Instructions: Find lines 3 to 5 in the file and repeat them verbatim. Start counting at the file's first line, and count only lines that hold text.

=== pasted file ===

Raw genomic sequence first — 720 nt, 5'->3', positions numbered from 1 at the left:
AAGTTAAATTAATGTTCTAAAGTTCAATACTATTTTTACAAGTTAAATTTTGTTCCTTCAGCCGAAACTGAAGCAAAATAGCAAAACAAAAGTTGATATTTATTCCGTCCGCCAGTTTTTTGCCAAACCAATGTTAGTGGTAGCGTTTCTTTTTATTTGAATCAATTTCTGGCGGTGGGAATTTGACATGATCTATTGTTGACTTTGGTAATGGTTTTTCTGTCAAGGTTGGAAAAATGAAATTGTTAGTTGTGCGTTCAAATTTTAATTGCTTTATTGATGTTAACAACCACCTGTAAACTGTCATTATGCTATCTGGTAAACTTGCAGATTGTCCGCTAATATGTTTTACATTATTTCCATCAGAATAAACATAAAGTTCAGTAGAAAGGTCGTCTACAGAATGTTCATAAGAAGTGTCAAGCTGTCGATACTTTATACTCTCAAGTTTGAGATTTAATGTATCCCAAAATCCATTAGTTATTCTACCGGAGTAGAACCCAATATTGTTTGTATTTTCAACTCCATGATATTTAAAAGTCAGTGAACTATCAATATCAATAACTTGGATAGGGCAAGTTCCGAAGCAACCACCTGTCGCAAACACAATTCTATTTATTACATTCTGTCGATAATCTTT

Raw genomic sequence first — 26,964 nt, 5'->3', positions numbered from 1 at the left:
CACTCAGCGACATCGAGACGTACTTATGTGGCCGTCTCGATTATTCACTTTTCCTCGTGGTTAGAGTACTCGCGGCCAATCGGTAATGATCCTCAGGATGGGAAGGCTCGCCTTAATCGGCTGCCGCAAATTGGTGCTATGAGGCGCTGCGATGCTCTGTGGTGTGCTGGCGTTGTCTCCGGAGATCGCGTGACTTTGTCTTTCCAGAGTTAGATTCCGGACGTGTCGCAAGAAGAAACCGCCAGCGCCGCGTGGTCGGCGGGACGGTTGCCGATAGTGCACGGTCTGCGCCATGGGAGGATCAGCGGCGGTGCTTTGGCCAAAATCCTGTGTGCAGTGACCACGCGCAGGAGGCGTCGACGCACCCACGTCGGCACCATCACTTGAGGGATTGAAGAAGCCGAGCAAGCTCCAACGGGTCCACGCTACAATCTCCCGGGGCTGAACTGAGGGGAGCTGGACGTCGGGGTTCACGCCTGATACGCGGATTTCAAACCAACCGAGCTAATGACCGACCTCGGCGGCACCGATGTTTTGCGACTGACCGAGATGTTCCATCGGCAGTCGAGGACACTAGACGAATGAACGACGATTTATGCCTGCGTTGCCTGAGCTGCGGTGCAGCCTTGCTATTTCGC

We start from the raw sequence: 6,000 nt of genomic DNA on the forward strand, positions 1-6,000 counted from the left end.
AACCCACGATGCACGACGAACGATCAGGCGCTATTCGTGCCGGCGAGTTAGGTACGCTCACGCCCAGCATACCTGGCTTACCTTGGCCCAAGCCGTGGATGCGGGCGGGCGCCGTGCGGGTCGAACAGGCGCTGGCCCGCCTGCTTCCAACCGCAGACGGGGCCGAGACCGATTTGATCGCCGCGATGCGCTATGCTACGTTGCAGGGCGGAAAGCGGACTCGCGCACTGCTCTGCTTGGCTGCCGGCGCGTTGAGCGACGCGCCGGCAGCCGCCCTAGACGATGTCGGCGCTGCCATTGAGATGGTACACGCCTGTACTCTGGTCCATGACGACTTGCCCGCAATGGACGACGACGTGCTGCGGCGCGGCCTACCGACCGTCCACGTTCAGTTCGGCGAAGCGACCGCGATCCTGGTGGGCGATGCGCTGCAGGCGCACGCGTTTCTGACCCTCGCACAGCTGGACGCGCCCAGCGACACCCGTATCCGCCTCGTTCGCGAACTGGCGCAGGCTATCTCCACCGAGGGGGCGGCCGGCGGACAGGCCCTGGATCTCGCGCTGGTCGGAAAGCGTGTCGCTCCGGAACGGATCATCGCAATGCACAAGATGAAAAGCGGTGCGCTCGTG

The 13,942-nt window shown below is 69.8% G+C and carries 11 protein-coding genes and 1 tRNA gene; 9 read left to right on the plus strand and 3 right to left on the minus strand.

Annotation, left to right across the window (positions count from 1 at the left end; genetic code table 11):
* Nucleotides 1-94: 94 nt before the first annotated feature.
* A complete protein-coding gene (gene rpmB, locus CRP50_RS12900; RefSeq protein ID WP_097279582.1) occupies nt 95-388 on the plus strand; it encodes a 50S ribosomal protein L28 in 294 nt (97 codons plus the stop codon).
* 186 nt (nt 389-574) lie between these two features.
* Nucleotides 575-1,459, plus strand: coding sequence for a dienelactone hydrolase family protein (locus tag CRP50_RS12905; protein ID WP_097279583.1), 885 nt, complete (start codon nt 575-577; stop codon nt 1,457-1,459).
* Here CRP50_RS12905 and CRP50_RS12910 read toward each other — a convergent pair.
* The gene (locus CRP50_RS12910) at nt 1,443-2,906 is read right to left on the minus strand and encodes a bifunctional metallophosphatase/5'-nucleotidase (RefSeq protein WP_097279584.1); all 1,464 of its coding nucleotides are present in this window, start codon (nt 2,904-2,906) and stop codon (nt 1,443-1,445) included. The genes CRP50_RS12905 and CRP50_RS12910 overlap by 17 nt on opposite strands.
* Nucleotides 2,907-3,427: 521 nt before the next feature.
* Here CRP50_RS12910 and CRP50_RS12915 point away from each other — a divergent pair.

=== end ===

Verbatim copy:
Raw genomic sequence first — 26,964 nt, 5'->3', positions numbered from 1 at the left:
CACTCAGCGACATCGAGACGTACTTATGTGGCCGTCTCGATTATTCACTTTTCCTCGTGGTTAGAGTACTCGCGGCCAATCGGTAATGATCCTCAGGATGGGAAGGCTCGCCTTAATCGGCTGCCGCAAATTGGTGCTATGAGGCGCTGCGATGCTCTGTGGTGTGCTGGCGTTGTCTCCGGAGATCGCGTGACTTTGTCTTTCCAGAGTTAGATTCCGGACGTGTCGCAAGAAGAAACCGCCAGCGCCGCGTGGTCGGCGGGACGGTTGCCGATAGTGCACGGTCTGCGCCATGGGAGGATCAGCGGCGGTGCTTTGGCCAAAATCCTGTGTGCAGTGACCACGCGCAGGAGGCGTCGACGCACCCACGTCGGCACCATCACTTGAGGGATTGAAGAAGCCGAGCAAGCTCCAACGGGTCCACGCTACAATCTCCCGGGGCTGAACTGAGGGGAGCTGGACGTCGGGGTTCACGCCTGATACGCGGATTTCAAACCAACCGAGCTAATGACCGACCTCGGCGGCACCGATGTTTTGCGACTGACCGAGATGTTCCATCGGCAGTCGAGGACACTAGACGAATGAACGACGATTTATGCCTGCGTTGCCTGAGCTGCGGTGCAGCCTTGCTATTTCGC

We start from the raw sequence: 6,000 nt of genomic DNA on the forward strand, positions 1-6,000 counted from the left end.